Cancer charity says 'change' in attitude has led to rise in donations used to make real-hair wigs
Hair we go: More Emiratis cutting locks to help cancer patients
Charitable Emiratis are going to greater lengths than ever before to help those in need by offering their own hair to cancer fighters.
While supporting others with cash donations has always been a key part of the UAE way of life, more and more people are happy to lop off their own locks in aid of cancer patients who have lost their own hair after undergoing bouts of chemotherapy.
It is a more personal form of giving that is becoming increasingly popular in the country, according to a cancer charity manager.
Donations are used to make wigs out of natural hair for cancer patients, offering a much-needed boost of self-esteem for many during a dark period in their lives.
Amal Al Mazmi, a manager at the Friends of Cancer Patients (FCP) charity in Sharjah, has noticed a 'change' in Emirati attitudes towards donating their own hair.
FCP launched its Locks of Hope drive, encouraging people to donate hair, back in 2014, which has received 'remarkable' support from Emiratis.
“There is certainly a change, we have had Emiratis and Arabs come to donate before but mostly in form of money," said Al Mazmi.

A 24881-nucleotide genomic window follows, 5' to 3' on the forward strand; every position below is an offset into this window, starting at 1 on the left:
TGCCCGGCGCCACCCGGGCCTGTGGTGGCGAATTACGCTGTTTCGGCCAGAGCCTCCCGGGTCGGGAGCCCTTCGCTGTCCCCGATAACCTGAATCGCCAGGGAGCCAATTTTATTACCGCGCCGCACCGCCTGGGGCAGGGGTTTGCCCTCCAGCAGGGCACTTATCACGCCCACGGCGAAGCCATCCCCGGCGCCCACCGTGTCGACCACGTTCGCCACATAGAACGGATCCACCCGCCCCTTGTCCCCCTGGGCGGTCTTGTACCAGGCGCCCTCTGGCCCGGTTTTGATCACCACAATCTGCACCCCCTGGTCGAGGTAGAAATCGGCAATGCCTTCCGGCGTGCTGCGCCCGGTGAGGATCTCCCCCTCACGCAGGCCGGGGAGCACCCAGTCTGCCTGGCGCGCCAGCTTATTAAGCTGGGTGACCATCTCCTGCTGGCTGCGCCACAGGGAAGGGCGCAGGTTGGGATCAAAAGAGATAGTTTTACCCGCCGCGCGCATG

"Now their tendency to give away hair is increasingly remarkable. The continuous awareness campaigns of FCP are fruitful and have helped spread the word among all nationalities in the country about the importance of all forms of donations, including hair, because it provides moral support to patients,” she said.
Al Mazmi said as many as 30 to 40 people coming donate their hair every month.
“Last month, there were 19 Arabs among the donators, seven of them were Emiratis,” she said.
Mothers are leading the way - and passing on the spirit o generosity to their children, too.
“Mothers are leading by example. They have been coming with their daughters to give away their hair. I have seen how families are reaching out to their children to participate. Most importantly they explain to them what happens to their hair and where it is going. The children remain excited and determined to participate,” she said.
Al Mazmi said two children, aged just four and five 4, were excited to give away their hair after their parents explained how they would be bringing happiness to others.
Hair donations received by FCP are not restricted to females, however, with men also coming forward to help.
In June, The National told how two Dubai brothers donated their hair in solidarity with a school pal, whose mother was undergoing chemotherapy treatment at the time.